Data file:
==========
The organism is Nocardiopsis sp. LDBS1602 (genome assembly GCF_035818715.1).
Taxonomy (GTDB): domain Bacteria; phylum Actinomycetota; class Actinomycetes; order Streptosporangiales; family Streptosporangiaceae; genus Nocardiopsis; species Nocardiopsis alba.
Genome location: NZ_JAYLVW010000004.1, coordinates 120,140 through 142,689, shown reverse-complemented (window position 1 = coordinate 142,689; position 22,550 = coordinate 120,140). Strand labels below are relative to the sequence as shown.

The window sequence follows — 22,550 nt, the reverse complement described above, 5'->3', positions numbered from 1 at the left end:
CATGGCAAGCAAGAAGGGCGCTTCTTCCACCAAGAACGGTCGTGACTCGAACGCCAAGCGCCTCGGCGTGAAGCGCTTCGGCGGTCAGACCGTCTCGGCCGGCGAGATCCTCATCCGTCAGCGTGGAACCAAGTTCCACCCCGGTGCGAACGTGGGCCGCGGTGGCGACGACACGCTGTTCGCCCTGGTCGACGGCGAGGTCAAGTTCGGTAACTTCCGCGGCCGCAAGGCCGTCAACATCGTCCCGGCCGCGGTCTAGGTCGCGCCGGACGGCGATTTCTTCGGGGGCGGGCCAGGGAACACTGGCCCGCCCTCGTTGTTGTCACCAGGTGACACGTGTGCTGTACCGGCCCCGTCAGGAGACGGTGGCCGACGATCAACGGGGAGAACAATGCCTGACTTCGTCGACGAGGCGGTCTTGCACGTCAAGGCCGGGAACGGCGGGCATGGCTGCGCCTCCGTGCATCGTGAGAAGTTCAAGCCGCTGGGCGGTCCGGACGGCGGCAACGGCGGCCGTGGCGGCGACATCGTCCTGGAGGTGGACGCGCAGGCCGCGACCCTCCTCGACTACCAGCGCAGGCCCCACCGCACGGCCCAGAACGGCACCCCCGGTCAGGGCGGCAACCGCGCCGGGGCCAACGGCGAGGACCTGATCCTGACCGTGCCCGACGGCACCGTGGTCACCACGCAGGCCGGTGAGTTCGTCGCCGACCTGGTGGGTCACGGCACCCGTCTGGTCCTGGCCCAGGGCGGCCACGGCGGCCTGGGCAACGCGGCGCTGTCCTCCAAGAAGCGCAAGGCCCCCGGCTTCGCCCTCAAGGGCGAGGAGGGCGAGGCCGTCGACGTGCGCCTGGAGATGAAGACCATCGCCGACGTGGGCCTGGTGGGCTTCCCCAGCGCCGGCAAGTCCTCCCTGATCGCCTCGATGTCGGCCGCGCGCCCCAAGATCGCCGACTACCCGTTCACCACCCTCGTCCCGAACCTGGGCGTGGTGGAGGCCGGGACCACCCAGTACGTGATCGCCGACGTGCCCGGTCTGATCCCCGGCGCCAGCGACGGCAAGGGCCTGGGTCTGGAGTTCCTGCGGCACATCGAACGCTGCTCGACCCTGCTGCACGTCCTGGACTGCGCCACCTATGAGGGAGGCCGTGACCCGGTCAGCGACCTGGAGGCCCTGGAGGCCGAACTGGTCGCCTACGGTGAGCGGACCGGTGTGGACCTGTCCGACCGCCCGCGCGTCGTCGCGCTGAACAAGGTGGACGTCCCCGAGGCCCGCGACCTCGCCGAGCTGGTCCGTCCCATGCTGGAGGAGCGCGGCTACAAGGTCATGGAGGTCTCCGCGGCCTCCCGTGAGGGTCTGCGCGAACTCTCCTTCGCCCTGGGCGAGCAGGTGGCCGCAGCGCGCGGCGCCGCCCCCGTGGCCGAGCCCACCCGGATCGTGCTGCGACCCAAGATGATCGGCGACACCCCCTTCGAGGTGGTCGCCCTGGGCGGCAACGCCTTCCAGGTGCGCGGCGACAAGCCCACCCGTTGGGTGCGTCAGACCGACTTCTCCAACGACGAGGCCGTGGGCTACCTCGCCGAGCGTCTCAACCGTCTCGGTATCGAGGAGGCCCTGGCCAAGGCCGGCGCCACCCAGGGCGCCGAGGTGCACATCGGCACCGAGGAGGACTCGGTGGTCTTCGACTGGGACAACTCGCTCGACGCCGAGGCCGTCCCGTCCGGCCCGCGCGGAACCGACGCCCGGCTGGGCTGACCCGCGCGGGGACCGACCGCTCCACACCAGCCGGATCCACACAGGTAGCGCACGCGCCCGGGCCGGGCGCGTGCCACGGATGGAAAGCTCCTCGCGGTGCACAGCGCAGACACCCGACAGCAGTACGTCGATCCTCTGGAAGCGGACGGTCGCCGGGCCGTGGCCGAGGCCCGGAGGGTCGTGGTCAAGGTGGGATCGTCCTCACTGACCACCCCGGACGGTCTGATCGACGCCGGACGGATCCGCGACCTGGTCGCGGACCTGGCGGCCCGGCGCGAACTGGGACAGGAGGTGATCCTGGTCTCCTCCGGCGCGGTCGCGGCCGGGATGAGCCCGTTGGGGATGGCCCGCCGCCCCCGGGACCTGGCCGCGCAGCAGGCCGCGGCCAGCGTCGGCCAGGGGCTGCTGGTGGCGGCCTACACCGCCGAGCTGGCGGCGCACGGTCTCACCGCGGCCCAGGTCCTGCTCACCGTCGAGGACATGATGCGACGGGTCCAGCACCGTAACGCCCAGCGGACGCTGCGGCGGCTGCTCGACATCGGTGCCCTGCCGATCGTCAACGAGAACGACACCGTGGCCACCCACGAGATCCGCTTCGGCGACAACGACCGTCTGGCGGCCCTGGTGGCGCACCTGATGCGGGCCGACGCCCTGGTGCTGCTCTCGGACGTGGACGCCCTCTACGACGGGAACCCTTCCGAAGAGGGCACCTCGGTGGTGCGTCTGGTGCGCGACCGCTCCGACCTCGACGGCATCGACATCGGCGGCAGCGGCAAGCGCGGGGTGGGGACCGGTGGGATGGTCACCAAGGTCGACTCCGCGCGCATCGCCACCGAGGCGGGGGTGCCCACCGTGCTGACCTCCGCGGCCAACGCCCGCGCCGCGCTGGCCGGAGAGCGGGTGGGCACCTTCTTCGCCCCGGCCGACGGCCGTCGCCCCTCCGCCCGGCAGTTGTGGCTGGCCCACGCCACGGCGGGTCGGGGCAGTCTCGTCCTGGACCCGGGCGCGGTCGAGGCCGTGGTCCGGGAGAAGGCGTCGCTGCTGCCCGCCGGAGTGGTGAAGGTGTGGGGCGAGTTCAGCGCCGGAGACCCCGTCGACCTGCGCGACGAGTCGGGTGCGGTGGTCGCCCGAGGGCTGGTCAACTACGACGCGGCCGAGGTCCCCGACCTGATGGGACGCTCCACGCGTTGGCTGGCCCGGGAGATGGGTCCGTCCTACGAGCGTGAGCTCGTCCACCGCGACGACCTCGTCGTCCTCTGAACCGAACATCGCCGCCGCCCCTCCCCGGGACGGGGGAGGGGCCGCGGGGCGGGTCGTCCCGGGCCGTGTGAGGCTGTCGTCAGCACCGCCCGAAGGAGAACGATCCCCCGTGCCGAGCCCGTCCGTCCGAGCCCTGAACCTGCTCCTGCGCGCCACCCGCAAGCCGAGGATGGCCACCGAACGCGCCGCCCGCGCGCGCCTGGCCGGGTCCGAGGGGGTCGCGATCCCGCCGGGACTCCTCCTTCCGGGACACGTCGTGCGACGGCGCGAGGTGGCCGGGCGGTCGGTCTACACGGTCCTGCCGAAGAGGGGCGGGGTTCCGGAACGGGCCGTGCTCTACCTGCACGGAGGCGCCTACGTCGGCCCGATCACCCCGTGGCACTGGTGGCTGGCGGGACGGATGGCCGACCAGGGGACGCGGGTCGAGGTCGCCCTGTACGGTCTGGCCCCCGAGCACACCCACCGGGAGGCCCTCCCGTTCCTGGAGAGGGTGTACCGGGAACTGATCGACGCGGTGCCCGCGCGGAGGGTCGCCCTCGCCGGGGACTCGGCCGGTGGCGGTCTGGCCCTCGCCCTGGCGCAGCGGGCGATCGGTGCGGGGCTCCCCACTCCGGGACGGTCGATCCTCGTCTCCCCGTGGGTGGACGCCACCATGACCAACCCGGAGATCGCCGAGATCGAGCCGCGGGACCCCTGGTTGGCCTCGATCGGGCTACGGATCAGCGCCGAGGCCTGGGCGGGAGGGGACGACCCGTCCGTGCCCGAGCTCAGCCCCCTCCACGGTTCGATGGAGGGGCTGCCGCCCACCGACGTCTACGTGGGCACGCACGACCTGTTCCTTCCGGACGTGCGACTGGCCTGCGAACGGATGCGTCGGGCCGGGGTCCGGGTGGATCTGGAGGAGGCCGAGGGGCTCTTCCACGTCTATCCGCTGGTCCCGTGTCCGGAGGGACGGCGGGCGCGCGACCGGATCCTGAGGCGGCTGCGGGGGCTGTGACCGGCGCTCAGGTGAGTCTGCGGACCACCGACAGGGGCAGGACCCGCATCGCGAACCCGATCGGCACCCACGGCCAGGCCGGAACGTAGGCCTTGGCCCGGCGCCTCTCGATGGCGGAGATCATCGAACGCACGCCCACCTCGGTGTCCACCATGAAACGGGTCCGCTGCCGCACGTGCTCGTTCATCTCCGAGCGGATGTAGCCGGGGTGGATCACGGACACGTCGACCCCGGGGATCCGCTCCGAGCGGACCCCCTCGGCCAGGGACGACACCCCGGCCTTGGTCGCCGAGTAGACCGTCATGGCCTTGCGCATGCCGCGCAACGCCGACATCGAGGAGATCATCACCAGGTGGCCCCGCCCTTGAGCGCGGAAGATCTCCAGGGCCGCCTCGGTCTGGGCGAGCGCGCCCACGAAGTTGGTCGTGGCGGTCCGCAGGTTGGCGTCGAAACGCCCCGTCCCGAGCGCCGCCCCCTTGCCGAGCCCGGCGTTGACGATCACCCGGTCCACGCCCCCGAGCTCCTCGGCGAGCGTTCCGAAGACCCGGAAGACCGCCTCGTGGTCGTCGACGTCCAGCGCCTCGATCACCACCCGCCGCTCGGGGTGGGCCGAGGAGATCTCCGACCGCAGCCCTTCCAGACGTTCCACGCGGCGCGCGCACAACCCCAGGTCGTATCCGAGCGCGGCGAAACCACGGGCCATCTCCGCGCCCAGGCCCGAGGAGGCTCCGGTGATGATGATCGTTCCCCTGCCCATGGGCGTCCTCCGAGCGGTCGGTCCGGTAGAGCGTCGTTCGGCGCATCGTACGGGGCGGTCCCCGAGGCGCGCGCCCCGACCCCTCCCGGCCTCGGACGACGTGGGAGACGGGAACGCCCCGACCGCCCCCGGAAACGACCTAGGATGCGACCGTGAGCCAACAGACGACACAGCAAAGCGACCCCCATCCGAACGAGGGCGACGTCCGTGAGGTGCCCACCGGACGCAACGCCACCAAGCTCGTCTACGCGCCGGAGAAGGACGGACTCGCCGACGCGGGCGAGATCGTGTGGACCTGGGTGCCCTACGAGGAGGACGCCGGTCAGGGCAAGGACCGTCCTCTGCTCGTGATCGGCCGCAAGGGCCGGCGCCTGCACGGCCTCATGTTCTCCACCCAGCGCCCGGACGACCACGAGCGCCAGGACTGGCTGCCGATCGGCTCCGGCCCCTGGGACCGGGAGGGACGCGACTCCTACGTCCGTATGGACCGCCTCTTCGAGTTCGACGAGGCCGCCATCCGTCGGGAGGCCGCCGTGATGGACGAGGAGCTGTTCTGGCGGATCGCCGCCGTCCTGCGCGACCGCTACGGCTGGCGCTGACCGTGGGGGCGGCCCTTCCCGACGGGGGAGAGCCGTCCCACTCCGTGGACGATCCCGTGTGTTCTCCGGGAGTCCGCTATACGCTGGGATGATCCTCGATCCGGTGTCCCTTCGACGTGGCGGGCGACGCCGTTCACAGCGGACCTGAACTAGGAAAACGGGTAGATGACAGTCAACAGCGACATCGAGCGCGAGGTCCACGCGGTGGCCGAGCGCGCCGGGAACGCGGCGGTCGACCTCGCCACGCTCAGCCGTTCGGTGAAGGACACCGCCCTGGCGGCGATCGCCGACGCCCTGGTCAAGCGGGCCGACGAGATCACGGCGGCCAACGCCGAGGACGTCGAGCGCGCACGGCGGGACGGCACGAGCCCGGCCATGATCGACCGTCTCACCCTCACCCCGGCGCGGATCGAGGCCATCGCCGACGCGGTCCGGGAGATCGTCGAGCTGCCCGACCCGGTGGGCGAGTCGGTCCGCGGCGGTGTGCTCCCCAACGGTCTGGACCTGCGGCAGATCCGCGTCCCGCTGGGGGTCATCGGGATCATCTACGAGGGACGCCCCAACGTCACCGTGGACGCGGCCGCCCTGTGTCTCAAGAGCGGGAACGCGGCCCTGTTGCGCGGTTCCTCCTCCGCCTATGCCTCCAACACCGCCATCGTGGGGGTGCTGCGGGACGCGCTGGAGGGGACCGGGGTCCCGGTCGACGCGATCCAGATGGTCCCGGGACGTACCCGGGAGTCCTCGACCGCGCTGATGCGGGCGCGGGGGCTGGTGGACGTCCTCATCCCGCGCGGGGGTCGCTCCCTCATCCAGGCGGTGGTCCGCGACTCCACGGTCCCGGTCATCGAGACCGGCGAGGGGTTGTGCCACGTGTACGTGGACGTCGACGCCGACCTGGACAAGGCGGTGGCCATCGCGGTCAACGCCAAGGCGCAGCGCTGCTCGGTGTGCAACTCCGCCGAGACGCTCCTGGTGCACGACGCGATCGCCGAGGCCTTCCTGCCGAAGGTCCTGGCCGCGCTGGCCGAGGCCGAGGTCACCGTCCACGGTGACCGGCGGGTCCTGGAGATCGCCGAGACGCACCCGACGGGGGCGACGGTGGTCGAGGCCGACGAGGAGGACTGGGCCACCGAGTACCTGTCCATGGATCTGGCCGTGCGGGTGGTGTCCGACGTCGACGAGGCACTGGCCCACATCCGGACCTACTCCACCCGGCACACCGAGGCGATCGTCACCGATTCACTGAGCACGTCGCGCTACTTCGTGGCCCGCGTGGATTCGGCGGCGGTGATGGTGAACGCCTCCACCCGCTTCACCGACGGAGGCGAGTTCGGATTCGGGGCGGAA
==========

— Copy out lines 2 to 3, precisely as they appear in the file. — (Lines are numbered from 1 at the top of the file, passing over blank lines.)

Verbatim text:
Taxonomy (GTDB): domain Bacteria; phylum Actinomycetota; class Actinomycetes; order Streptosporangiales; family Streptosporangiaceae; genus Nocardiopsis; species Nocardiopsis alba.
Genome location: NZ_JAYLVW010000004.1, coordinates 120,140 through 142,689, shown reverse-complemented (window position 1 = coordinate 142,689; position 22,550 = coordinate 120,140). Strand labels below are relative to the sequence as shown.